Clearly, supply chains are going to be changing (and rapidly) in the years ahead; but, no change is more evident (or has come more quickly) than the digital path to purchase. The folks at Pymnts.com note, “The path to purchase has undergone a radical change in recent years. The rise of social media and, now, connected mobile devices have reshaped how consumers discover, research and complete the purchase of products, both online and in store. To stay competitive, retailers must not only understand these shifting patterns in the path to purchase but be able to innovate within them.”[3] They go on to note, however, that the digital path to purchase is complex. Not only are there numerous consumer touchpoints on the digital path but there are generational differences in the paths consumers take as well. They explain:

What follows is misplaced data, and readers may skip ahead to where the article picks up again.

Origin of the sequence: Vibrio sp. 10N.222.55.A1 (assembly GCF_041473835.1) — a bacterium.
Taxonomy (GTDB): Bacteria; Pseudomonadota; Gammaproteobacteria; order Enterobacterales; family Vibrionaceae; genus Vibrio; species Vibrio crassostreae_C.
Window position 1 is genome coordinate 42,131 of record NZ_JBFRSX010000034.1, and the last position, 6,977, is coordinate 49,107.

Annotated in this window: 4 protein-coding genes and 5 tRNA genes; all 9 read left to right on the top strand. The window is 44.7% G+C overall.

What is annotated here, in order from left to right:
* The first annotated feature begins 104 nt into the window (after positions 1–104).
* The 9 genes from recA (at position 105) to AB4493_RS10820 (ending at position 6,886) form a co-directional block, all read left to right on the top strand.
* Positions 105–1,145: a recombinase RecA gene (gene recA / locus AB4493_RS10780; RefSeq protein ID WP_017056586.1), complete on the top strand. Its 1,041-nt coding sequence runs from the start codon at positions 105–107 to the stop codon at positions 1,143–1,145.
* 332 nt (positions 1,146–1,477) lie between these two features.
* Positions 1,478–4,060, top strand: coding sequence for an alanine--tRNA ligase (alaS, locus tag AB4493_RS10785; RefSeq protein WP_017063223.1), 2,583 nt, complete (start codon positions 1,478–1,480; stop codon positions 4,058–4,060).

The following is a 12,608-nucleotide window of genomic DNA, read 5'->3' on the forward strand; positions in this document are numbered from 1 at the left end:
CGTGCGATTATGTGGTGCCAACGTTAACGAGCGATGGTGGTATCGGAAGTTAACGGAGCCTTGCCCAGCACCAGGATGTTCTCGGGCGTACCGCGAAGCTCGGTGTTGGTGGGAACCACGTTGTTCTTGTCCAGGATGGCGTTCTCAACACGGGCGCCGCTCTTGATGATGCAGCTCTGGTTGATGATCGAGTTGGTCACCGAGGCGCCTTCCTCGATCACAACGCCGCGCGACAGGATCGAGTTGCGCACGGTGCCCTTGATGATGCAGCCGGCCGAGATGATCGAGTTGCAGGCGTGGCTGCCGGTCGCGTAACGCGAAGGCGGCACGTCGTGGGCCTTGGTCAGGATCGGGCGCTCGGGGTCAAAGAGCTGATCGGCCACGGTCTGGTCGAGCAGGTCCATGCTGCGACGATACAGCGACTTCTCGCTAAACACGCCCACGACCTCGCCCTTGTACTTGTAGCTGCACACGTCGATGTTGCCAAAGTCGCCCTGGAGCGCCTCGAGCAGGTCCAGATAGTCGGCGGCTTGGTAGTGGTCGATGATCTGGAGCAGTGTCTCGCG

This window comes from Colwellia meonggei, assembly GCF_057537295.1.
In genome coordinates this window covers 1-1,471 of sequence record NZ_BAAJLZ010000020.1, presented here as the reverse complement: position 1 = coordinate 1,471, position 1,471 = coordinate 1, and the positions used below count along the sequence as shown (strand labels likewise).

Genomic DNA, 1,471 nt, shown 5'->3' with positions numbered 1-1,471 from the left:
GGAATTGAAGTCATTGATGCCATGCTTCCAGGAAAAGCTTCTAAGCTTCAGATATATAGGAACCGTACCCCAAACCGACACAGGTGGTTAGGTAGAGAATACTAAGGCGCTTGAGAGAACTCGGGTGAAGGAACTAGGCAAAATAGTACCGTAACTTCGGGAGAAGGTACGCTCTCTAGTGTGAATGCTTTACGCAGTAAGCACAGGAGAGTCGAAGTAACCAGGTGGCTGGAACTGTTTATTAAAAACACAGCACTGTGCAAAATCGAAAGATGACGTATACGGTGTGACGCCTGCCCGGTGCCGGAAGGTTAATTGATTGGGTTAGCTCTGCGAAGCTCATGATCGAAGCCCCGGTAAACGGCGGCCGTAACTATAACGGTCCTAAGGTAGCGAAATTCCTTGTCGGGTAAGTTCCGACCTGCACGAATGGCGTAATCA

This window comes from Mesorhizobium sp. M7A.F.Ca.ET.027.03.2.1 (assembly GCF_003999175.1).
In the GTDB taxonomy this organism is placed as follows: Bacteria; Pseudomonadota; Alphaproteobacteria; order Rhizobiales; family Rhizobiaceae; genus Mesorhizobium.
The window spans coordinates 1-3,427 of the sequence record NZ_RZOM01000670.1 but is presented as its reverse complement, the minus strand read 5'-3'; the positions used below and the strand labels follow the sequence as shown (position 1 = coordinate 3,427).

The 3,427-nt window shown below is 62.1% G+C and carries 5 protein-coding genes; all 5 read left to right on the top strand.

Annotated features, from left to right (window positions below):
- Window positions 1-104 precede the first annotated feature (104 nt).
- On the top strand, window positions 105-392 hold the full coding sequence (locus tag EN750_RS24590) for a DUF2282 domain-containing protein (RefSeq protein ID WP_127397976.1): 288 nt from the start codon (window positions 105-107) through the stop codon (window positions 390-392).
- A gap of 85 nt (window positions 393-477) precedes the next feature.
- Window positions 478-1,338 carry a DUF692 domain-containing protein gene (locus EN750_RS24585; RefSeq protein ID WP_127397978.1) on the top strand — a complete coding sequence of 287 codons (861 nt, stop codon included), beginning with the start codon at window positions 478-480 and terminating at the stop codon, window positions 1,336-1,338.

“It’s no secret that different generations have different comfort levels associated with usage of technology. Nowhere is this more evident than in retail and eCommerce. A recent SSI study articulates the subtle differences between how consumers of different generations use technology — or don’t — on their buying journey. The report breaks the respondent pool — which consisted of 6,173 people in six countries (the United States, the United Kingdom, Australia, France, Germany and Japan) interviewed online in Sept. 2015 — into three distinct ‘digital generations:’ Digital Immigrants (Baby Boomers), those who had to learn to be digital as adults; Digital Pioneers (Gen X), those who grew up learning each new technology tool as it came onto the market; and Digital Natives (millennials), those who have never known anything but a digital world. The differences in how these generations use, interact with and think of technology was stark. For example, 80 percent of Baby Boomers said they use online tools to keep in touch with friends and family, which speaks to the mass adoption of prolific social media tools like Facebook. However, digging deeper, the study shows that only 4 percent of Boomers say they only meet new people online, while 21 percent of millennials say this is true for them. When it comes to the path to purchase, millennials again come out as the heaviest mobile users across all four stages of the path to purchase, which, for the sake of the study, were defined as: information gathering, brand shortlisting, the purchase itself and then post-purchase rationalizing. Seventy-two percent of millennials say they use their mobile device during the information gathering stage, compared to 57 percent of Gen Xers and 32 percent of Boomers. The numbers stay relatively consistent across the generations as they move through the funnel, ending at the purchasing stage — where the numbers shift slightly but follow the same general pattern, with 61 percent of millennials, 52 percent of Gen Xers and 31 percent of Boomers using mobile devices.”